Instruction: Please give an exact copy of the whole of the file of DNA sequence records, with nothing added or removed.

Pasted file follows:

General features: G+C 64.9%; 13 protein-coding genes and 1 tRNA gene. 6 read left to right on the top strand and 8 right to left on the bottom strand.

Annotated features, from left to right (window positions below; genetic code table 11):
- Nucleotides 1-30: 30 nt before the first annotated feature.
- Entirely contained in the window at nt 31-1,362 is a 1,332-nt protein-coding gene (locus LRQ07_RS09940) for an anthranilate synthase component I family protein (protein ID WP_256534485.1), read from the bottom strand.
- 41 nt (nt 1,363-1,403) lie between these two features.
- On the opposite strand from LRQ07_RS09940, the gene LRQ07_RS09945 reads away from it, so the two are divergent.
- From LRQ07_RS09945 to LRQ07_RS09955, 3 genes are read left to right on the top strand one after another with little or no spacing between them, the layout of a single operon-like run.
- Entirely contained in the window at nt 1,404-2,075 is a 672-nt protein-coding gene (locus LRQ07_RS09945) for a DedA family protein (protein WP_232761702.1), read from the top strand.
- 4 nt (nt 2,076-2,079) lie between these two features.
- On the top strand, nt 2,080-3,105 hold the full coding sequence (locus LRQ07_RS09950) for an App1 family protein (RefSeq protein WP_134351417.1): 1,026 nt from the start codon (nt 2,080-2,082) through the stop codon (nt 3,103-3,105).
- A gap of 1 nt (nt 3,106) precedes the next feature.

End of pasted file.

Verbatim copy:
General features: G+C 64.9%; 13 protein-coding genes and 1 tRNA gene. 6 read left to right on the top strand and 8 right to left on the bottom strand.

Annotated features, from left to right (window positions below; genetic code table 11):
- Nucleotides 1-30: 30 nt before the first annotated feature.
- Entirely contained in the window at nt 31-1,362 is a 1,332-nt protein-coding gene (locus LRQ07_RS09940) for an anthranilate synthase component I family protein (protein ID WP_256534485.1), read from the bottom strand.
- 41 nt (nt 1,363-1,403) lie between these two features.
- On the opposite strand from LRQ07_RS09940, the gene LRQ07_RS09945 reads away from it, so the two are divergent.
- From LRQ07_RS09945 to LRQ07_RS09955, 3 genes are read left to right on the top strand one after another with little or no spacing between them, the layout of a single operon-like run.
- Entirely contained in the window at nt 1,404-2,075 is a 672-nt protein-coding gene (locus LRQ07_RS09945) for a DedA family protein (protein WP_232761702.1), read from the top strand.
- 4 nt (nt 2,076-2,079) lie between these two features.
- On the top strand, nt 2,080-3,105 hold the full coding sequence (locus LRQ07_RS09950) for an App1 family protein (RefSeq protein WP_134351417.1): 1,026 nt from the start codon (nt 2,080-2,082) through the stop codon (nt 3,103-3,105).
- A gap of 1 nt (nt 3,106) precedes the next feature.